Saturday, June 29, 2019

The Dinghy Dilemma

(The movie takes about 5 minutes, but it's kinda fun to watch. Especially right after lock 3 when Russ is pointing at directions for the boat to go. Currents there were rough, and the boat weaved and dodged.)

The new dinghy is now part of the boat. It was here, the new motor was here, so all we needed to do was put it all together.

We have a davit system that is made of two parts: two winches that raise and lower the dinghy, and two arms we raise by hand to support the dinghy. Of course with each we had an issue with both of those. 

The Pudgy Pug is smaller than the last dinghy. That means the location of the cables to raise it are closer together than the winches. And that means the cables would wind on angles instead of perfectly vertical. The second issue were the support arms, which miss the new dinghy altogether, offering zero support.

Russ had a good notion on how to deal with problem #1. A strongback. He wanted a metal bar about 8 feet long with two sets of eye bolts, one set on top that line up with the winches and the second that line up with the dinghy's lift cables. Unable to find a welder to make such a thing, he went to the hardware store and bought pressure treated 2x4.

Our homemade dinghy sling.
Yep. We're bringing Appalachia to the loop!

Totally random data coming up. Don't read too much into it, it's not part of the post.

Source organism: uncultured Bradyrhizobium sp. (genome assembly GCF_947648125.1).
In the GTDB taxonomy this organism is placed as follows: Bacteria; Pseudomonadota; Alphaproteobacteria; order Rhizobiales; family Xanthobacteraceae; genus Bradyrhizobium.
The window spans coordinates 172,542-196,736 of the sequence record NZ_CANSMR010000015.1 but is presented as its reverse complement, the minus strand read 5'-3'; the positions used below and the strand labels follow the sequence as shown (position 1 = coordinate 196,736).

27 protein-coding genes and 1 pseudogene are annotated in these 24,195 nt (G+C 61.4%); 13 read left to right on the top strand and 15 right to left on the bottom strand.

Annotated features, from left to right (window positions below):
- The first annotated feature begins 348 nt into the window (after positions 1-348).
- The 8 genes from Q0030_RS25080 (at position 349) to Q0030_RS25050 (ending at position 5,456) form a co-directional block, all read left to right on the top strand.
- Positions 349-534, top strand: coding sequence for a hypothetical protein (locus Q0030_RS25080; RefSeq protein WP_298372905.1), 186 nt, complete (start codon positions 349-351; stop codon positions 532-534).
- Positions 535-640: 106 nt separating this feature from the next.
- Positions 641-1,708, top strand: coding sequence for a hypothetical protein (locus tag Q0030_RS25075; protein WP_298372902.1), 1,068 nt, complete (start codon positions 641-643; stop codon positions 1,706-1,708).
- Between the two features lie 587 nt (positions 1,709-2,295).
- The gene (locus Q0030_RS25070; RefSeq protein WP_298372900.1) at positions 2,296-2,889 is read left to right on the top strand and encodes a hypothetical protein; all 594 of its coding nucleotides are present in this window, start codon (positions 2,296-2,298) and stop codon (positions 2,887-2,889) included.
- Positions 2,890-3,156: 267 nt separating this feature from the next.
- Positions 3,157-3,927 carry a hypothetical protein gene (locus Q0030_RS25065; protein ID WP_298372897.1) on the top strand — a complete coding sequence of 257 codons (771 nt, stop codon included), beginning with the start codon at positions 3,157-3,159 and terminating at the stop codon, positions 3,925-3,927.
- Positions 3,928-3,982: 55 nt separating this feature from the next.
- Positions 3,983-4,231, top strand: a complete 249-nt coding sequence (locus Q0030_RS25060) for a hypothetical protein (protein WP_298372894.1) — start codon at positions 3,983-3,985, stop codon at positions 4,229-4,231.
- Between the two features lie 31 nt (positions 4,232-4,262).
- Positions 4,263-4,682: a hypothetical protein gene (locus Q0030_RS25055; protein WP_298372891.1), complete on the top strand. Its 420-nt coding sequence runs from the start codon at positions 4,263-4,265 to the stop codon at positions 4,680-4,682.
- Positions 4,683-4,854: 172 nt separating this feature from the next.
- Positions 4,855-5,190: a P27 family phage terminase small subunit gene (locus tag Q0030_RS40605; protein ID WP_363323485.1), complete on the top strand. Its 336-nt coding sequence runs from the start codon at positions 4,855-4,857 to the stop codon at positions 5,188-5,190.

We could easily lift the Pudgy Pug, which is way lighter than the old boat. Now we needed to secure it.

Russ though about adding some attachment to the two arms, like a plate or a bar that would come up from below. After some churn and picture drawing, I googled "dinghy sling." We found nets made to support little boats.

Wait a minute. We actually HAVE a net. We use a cargo net to carry stuff strapped to the roof of the fly deck.

Little more than an hour later, Russ had lashed a cargo net to each of the arms. We tested the system.

Note the 2x4. 
It's not perfect yet. He'd like to wrap a couple of line around the net and boat to truly secure it in place. We'd like not to have the thing bouncy off if we hit some rougher water. But it's a great start.

Once done we moved Cat-n-Dogs between locks 7 & 8. It's more protected there, and it seemed like the weather was going to be a little nasty. Still hasn't yet. That's boating for ya.

Russ had to lasso these lines while moving.
A trick given the lack of space for error.

Another reason we moved. Getting the dogs on 
and off here was a real bother.
Those big blocks were to keep boats from floating
into the parking lot. The water was that high.

Sometimes you get weird parking spots.

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